Design of new table classes
In order to support potentials in (user) tables one or more C++ classes are needed that are
c) efficient to evaluate
d) use not too much memory such as to flood the cache
a) The table modules must be simple with a minimum of dependencies and preferentially no knowledge of the content. Table classes must provide energy and force evaluation for reference purposes
b) Both generation of tables and reading of tables must be tested
c) The non-bonded kernel has high demands on efficiency. For this reason tables need to use aligned memory, and multiple tables may need to be combined into one (think Coulomb, Dispersion, Repulsion), again without the table class needing to know what it contains.
d) Seeing that it is possible to have different tables for all atomtypes in a biomolecule, e.g. ~40 atomtypes, there may be 500-1000 tables, each containing 12 reals per point and around 1000 data points. In single precision that amounts to 12 Mb. More than level 1 cache but less than level 3 cache for most modern CPUs if I'm not mistaken.
#6 Updated by David van der Spoel about 5 years ago
Maybe it would be good anyway to split the math and the physics.
E.g. by having the quadratic spline and the cubic spline table classes as part of the math subdirectory (as Teemu suggested in the patch 4734) and another class combining them into a form that the kernels would like to have. In this manner we can separately check the spline interpolations and the physics.
#7 Updated by Mark Abraham about 5 years ago
I suggest the client module at setup time
- specifies the functional form (e.g. inspects forcerec for what the user wants, and prepares callback functions that will do the right thing. David maybe has that organized already for Ewald? I have WIP code that does this for 1-4 interactions. I can probably to the same for e.g. walls (that requires user tables) with https://gerrit.gromacs.org/5183 as a base.)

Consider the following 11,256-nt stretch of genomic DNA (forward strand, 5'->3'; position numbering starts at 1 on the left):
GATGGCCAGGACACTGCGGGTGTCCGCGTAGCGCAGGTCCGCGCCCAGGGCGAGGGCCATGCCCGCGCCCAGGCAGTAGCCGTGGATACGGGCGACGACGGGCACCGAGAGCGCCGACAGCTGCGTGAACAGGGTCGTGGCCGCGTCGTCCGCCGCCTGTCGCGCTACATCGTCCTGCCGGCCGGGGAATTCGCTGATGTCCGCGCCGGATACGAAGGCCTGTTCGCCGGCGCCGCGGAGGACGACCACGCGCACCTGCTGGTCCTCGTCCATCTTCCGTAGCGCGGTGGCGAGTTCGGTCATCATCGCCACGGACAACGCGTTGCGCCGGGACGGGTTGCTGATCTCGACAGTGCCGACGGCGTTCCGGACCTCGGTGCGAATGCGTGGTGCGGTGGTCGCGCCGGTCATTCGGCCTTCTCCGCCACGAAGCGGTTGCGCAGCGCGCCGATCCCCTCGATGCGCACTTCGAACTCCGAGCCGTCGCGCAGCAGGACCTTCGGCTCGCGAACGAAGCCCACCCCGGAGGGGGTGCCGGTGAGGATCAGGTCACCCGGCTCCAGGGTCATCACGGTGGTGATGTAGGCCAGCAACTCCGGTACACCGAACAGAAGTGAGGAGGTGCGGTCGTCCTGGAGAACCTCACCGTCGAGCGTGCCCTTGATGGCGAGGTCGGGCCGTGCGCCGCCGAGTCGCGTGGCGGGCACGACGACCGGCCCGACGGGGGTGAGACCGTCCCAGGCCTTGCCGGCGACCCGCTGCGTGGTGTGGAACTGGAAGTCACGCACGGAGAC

- calls the spline code with the above callbacks, and it handles the interpolations, filling new vectors
- passes those vectors to table-layout code that knows what various hardware kernels would like (simplest if we just do that for all possible hardware)
- coordinates matching tables to actual kernels (e.g. we construct an instance of TabulatedXxxxxKernelRunner, whose run() method knows to pass the right flat C-style array in the right function argument to the actual kernel)
The combinatorial problem of a user who wants different tabulated functional forms for non-trivial numbers of distinct atomtype pairs is not really one we can solve well (or need to). But OpenMP scales increasingly better as the problem becomes memory bound :-).
#9 Updated by Erik Lindahl about 4 years ago
- Status changed from Accepted to Resolved
New table class merged in https://gerrit.gromacs.org/#/c/5661/
This solves most points raised in the original description, including transparent SIMD support in the nonbonded kernels. Tables can also be initialized from a vector of data - how that is read from a file us a job for a separate module, though.
However, the memory usage depends on the accuracy requested by the user. It is difficult to combine automation of the table density calculation with guarantees about not using too much memory, not to mention that some force fields (Hello, OPLS) can use ~ 100 atom types in pathological cases. Using group-based tables for each individual atom type will always be a disaster for performance on modern CPUs.